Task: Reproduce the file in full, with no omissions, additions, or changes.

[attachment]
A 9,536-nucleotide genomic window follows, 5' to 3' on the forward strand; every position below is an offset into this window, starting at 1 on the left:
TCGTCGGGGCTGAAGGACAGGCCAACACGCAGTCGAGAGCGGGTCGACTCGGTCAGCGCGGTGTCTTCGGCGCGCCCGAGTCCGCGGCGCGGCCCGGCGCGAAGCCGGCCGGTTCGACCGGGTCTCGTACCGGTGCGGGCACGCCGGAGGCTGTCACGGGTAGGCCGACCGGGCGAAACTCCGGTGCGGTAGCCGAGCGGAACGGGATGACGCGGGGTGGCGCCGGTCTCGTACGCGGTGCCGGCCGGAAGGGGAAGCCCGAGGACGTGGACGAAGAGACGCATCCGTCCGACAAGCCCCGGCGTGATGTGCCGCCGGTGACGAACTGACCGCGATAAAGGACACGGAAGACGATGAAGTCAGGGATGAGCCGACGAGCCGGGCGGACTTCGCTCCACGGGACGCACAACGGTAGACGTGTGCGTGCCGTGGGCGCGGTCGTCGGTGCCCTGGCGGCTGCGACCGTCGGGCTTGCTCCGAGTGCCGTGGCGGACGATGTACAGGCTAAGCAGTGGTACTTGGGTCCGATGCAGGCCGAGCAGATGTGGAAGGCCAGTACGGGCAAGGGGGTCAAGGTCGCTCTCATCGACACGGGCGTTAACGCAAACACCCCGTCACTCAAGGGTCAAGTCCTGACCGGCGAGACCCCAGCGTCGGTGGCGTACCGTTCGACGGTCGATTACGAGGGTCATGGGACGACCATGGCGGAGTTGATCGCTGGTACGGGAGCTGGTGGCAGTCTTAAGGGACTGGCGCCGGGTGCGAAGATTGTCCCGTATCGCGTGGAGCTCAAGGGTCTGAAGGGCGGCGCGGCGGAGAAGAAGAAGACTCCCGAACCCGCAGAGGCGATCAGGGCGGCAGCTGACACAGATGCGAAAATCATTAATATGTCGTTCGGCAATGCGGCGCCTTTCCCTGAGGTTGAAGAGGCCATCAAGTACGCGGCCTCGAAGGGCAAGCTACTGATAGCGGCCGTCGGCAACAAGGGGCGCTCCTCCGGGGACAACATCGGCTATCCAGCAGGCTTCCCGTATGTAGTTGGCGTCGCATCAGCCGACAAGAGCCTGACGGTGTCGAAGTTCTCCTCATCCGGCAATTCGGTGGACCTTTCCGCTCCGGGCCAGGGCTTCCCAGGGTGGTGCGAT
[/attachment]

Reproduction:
A 9,536-nucleotide genomic window follows, 5' to 3' on the forward strand; every position below is an offset into this window, starting at 1 on the left:
TCGTCGGGGCTGAAGGACAGGCCAACACGCAGTCGAGAGCGGGTCGACTCGGTCAGCGCGGTGTCTTCGGCGCGCCCGAGTCCGCGGCGCGGCCCGGCGCGAAGCCGGCCGGTTCGACCGGGTCTCGTACCGGTGCGGGCACGCCGGAGGCTGTCACGGGTAGGCCGACCGGGCGAAACTCCGGTGCGGTAGCCGAGCGGAACGGGATGACGCGGGGTGGCGCCGGTCTCGTACGCGGTGCCGGCCGGAAGGGGAAGCCCGAGGACGTGGACGAAGAGACGCATCCGTCCGACAAGCCCCGGCGTGATGTGCCGCCGGTGACGAACTGACCGCGATAAAGGACACGGAAGACGATGAAGTCAGGGATGAGCCGACGAGCCGGGCGGACTTCGCTCCACGGGACGCACAACGGTAGACGTGTGCGTGCCGTGGGCGCGGTCGTCGGTGCCCTGGCGGCTGCGACCGTCGGGCTTGCTCCGAGTGCCGTGGCGGACGATGTACAGGCTAAGCAGTGGTACTTGGGTCCGATGCAGGCCGAGCAGATGTGGAAGGCCAGTACGGGCAAGGGGGTCAAGGTCGCTCTCATCGACACGGGCGTTAACGCAAACACCCCGTCACTCAAGGGTCAAGTCCTGACCGGCGAGACCCCAGCGTCGGTGGCGTACCGTTCGACGGTCGATTACGAGGGTCATGGGACGACCATGGCGGAGTTGATCGCTGGTACGGGAGCTGGTGGCAGTCTTAAGGGACTGGCGCCGGGTGCGAAGATTGTCCCGTATCGCGTGGAGCTCAAGGGTCTGAAGGGCGGCGCGGCGGAGAAGAAGAAGACTCCCGAACCCGCAGAGGCGATCAGGGCGGCAGCTGACACAGATGCGAAAATCATTAATATGTCGTTCGGCAATGCGGCGCCTTTCCCTGAGGTTGAAGAGGCCATCAAGTACGCGGCCTCGAAGGGCAAGCTACTGATAGCGGCCGTCGGCAACAAGGGGCGCTCCTCCGGGGACAACATCGGCTATCCAGCAGGCTTCCCGTATGTAGTTGGCGTCGCATCAGCCGACAAGAGCCTGACGGTGTCGAAGTTCTCCTCATCCGGCAATTCGGTGGACCTTTCCGCTCCGGGCCAGGGCTTCCCAGGGTGGTGCGAT